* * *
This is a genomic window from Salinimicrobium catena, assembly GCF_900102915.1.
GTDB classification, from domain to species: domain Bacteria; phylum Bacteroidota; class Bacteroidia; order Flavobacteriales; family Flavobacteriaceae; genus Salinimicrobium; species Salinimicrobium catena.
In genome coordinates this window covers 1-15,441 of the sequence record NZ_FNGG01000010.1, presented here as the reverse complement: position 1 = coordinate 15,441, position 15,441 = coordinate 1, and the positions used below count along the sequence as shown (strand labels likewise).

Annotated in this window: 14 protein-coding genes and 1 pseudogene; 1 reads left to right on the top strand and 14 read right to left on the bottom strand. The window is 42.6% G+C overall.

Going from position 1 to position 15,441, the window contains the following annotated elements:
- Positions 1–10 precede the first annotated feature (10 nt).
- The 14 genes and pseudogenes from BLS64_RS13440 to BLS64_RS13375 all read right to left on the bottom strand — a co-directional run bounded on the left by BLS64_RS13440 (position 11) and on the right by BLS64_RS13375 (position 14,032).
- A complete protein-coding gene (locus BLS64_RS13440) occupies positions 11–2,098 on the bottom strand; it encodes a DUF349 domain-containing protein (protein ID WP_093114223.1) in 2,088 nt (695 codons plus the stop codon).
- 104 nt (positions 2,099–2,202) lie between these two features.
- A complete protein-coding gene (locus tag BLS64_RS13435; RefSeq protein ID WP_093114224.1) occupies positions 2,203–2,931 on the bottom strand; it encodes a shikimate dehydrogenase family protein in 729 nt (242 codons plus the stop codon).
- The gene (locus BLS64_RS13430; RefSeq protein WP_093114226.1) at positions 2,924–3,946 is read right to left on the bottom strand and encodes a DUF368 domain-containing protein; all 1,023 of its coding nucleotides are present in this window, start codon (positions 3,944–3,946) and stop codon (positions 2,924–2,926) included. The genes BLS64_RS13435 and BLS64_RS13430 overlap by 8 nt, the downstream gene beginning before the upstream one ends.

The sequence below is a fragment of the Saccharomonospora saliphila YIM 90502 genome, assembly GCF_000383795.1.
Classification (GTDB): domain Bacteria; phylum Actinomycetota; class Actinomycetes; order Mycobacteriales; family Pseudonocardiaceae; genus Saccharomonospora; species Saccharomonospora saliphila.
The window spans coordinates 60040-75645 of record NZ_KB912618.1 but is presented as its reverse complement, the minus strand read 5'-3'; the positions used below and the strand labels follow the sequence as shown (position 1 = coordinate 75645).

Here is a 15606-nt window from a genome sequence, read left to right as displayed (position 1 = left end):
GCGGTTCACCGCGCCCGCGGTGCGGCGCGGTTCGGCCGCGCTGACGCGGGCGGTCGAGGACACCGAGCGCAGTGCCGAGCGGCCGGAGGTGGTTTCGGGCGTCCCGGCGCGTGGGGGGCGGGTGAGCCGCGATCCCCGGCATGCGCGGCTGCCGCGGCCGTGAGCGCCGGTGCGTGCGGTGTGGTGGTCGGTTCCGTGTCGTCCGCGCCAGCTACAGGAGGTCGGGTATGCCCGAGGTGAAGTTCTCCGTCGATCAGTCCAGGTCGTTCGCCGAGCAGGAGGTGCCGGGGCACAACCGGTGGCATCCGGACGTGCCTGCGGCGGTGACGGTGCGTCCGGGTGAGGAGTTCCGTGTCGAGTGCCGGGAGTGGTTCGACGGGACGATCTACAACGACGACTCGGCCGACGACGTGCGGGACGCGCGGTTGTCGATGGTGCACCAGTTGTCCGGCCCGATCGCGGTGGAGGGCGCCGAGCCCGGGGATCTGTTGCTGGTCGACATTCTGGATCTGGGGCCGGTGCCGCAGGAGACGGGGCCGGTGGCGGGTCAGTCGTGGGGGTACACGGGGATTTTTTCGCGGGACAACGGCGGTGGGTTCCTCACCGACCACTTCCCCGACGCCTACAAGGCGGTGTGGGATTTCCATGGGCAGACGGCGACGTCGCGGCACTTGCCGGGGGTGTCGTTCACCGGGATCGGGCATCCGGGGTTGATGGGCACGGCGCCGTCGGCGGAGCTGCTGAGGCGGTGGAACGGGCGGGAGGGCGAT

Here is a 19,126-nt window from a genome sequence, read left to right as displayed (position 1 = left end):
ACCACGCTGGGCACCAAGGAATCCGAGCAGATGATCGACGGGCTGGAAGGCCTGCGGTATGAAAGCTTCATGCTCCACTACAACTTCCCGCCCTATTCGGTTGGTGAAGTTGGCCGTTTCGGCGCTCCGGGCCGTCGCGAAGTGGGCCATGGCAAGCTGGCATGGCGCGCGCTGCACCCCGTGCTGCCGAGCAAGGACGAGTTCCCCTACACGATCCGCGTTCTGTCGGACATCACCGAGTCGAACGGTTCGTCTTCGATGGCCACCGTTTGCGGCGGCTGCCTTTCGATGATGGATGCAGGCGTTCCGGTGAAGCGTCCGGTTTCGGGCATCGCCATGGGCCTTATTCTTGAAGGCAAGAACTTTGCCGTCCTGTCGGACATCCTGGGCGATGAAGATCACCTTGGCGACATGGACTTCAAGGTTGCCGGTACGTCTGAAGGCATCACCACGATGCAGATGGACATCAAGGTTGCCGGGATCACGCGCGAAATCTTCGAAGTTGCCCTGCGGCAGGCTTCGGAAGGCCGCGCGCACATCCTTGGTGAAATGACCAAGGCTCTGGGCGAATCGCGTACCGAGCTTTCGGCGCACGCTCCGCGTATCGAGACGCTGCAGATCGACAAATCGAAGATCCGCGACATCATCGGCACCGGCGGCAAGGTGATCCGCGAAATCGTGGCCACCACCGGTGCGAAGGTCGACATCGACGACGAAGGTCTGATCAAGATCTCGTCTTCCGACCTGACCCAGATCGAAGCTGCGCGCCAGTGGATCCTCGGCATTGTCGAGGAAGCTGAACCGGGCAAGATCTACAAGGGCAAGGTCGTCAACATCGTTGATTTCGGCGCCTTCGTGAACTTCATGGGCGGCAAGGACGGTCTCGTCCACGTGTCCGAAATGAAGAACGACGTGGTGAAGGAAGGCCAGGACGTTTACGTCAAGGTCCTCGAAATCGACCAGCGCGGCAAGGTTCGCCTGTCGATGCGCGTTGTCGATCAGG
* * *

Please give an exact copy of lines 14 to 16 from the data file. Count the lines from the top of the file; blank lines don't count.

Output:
The window spans coordinates 60040-75645 of record NZ_KB912618.1 but is presented as its reverse complement, the minus strand read 5'-3'; the positions used below and the strand labels follow the sequence as shown (position 1 = coordinate 75645).

Here is a 15606-nt window from a genome sequence, read left to right as displayed (position 1 = left end):
GCGGTTCACCGCGCCCGCGGTGCGGCGCGGTTCGGCCGCGCTGACGCGGGCGGTCGAGGACACCGAGCGCAGTGCCGAGCGGCCGGAGGTGGTTTCGGGCGTCCCGGCGCGTGGGGGGCGGGTGAGCCGCGATCCCCGGCATGCGCGGCTGCCGCGGCCGTGAGCGCCGGTGCGTGCGGTGTGGTGGTCGGTTCCGTGTCGTCCGCGCCAGCTACAGGAGGTCGGGTATGCCCGAGGTGAAGTTCTCCGTCGATCAGTCCAGGTCGTTCGCCGAGCAGGAGGTGCCGGGGCACAACCGGTGGCATCCGGACGTGCCTGCGGCGGTGACGGTGCGTCCGGGTGAGGAGTTCCGTGTCGAGTGCCGGGAGTGGTTCGACGGGACGATCTACAACGACGACTCGGCCGACGACGTGCGGGACGCGCGGTTGTCGATGGTGCACCAGTTGTCCGGCCCGATCGCGGTGGAGGGCGCCGAGCCCGGGGATCTGTTGCTGGTCGACATTCTGGATCTGGGGCCGGTGCCGCAGGAGACGGGGCCGGTGGCGGGTCAGTCGTGGGGGTACACGGGGATTTTTTCGCGGGACAACGGCGGTGGGTTCCTCACCGACCACTTCCCCGACGCCTACAAGGCGGTGTGGGATTTCCATGGGCAGACGGCGACGTCGCGGCACTTGCCGGGGGTGTCGTTCACCGGGATCGGGCATCCGGGGTTGATGGGCACGGCGCCGTCGGCGGAGCTGCTGAGGCGGTGGAACGGGCGGGAGGGCGAT